absorb blue light and have enough energy to leave

absorb blue light, but don’t come out

so the more energy the light has, the more electrons that come

out, until so much energy that every electron comes out.

(violet and ultraviolet would not be very different in this case)


Typical energies

Typical energies

Photon Energies:

Each photon has: Energy = Planks constant * Frequency

(Energy in Joules)(Energy in eV)

E=hf=(6.626*10-34 J-s)*(f s-1)E=hf= (4.14*10-15 eV-s)*(f s-1)

E=hc/l = (1.99*10-25 J-m)/(l m)E= hc/l = (1240 eV-nm)/(l nm)

Red Photon: 650 nm

Ephoton = 1240 eV-nm = 1.91 eV

650 nm

Work functions of metals (in eV):


Next 2 classes

Photomultiplier tubes- application of photoelectric effect

most sensitive way to detect visible light, see single photons

(eye is incredibly good, can see a few photons)

glass vacuum enclosure

big voltage

cq2. what would be the best

choice of these materials to

make this out of?

a. Platinum  = 6.35 eV

b. Magnesium = 3.68 eV

c. Nickel = 5.01 eV

d. lead = 4.14 eV

e. Sodium = 2.28 eV

electron amplifier,

gives pulse of current for each photoelectron

current

1

1

2

2

3

3

4

4

5

5

Time (

Time (

millisec

millisec

)

)


Next 2 classes

Clicker question discussion

After decide on answer, don’t stop thinking/discussing!

Think of as many reasons as possible to support your

answer and/or rule out other answers. Other perspectives, other situations and information that may have relevance.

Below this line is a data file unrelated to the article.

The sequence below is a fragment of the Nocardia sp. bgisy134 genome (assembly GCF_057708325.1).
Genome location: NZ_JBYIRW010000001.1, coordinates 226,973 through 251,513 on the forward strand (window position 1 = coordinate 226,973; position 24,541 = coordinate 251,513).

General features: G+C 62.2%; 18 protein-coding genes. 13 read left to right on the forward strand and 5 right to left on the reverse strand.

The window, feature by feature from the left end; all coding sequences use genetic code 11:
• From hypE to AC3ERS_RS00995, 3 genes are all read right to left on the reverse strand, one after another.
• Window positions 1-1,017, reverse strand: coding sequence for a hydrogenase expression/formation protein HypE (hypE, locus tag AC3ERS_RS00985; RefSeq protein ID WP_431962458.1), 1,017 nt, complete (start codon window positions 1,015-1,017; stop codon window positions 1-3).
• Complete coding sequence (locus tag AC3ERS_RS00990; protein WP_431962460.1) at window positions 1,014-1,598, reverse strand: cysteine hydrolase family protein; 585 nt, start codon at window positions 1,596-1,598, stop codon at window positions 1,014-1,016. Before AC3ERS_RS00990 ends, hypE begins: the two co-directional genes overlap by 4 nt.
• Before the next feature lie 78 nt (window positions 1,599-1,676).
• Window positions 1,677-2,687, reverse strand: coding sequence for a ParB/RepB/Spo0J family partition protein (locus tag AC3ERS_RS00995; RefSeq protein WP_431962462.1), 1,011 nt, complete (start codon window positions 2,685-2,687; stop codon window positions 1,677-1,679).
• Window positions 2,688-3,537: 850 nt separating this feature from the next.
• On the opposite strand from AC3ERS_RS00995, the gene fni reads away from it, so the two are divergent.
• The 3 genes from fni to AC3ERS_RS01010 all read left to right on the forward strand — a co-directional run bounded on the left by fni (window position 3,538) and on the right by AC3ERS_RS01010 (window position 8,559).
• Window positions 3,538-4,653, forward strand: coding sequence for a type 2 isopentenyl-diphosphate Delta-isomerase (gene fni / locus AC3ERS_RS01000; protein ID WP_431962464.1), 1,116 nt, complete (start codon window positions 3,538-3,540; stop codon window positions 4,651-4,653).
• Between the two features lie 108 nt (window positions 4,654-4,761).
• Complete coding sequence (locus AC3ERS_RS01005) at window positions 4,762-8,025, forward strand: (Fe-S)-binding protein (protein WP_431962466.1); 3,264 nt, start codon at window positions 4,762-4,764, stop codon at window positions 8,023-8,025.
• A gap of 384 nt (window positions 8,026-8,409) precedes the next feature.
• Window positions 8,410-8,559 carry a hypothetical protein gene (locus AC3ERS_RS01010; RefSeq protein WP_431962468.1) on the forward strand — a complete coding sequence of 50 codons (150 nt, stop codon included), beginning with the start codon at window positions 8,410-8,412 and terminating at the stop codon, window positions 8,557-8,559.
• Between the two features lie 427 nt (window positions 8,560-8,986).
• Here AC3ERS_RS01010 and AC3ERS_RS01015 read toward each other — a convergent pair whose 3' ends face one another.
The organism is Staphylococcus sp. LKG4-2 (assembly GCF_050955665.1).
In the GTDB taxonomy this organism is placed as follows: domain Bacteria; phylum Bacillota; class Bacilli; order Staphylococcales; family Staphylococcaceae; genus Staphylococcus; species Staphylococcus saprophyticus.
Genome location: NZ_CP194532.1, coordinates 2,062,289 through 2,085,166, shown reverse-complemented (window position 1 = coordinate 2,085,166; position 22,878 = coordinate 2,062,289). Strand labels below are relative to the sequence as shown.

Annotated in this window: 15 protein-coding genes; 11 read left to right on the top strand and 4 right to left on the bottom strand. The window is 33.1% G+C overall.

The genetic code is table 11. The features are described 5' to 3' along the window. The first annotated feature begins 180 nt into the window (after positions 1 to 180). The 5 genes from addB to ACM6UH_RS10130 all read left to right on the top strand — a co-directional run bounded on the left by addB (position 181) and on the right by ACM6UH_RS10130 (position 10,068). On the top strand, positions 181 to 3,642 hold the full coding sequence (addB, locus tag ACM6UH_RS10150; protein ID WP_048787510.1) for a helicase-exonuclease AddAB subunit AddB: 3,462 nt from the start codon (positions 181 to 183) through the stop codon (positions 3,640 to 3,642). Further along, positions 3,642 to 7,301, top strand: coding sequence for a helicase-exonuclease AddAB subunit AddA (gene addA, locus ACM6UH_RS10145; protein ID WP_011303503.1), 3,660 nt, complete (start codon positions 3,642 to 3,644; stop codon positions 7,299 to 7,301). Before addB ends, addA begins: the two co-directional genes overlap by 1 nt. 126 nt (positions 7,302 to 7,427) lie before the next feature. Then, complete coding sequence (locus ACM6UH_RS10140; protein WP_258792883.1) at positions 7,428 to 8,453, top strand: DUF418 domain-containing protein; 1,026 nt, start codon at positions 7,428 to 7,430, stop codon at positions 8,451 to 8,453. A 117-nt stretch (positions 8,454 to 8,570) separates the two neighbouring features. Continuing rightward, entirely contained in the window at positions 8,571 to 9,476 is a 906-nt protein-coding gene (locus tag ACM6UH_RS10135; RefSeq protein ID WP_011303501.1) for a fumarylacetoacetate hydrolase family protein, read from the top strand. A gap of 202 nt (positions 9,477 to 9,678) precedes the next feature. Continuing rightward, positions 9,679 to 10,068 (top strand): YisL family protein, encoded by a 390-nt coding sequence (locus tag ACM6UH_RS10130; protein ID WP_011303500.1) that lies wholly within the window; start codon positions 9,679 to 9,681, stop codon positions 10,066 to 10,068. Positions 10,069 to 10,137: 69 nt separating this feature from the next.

“Line on electron energy vs frequency graph must

go to zero before zero frequency, because sunlight hits stuff but doesn’t make electrons come out of everything.”

Ability to think of multiple ways to test ideas and conclusions, ability to relate to many different contexts, is a learned skill of expert scientists and engineers.

Useful in many aspects of life and work, tested for in interviews.


Next 2 classes

KE300

V

CQ: A photon at 300 nm will kick out an electron with an amount of kinetic energy, KE300. If the wavelength is halved to 150 nm and the photon hits an electron in the metal with same energy as the previous electron, the energy of the electron coming out is

a. less than ½ KE300.

b. ½ KE300

c. = KE300

d. 2 x KE300

e. more than 2 x KE300

(remember hill/kicker analogy, draw pictures to reason out answer, don’t just pick answer without careful reasoning)


Next 2 classes

KE300

V

CQ: Shine in light of 300 nm. The most energetic electrons come out with kinetic energy, KE300. A voltage diff of 1.8 V is required to stop these electrons. What is the work function  for this plate? (e.g. the minimum amount of energy needed to kick electron out of metal?)

a. 1.2 eV

b. 2.9 eV

c. 6.4 eV

d. 11.3 eV

e. none of the above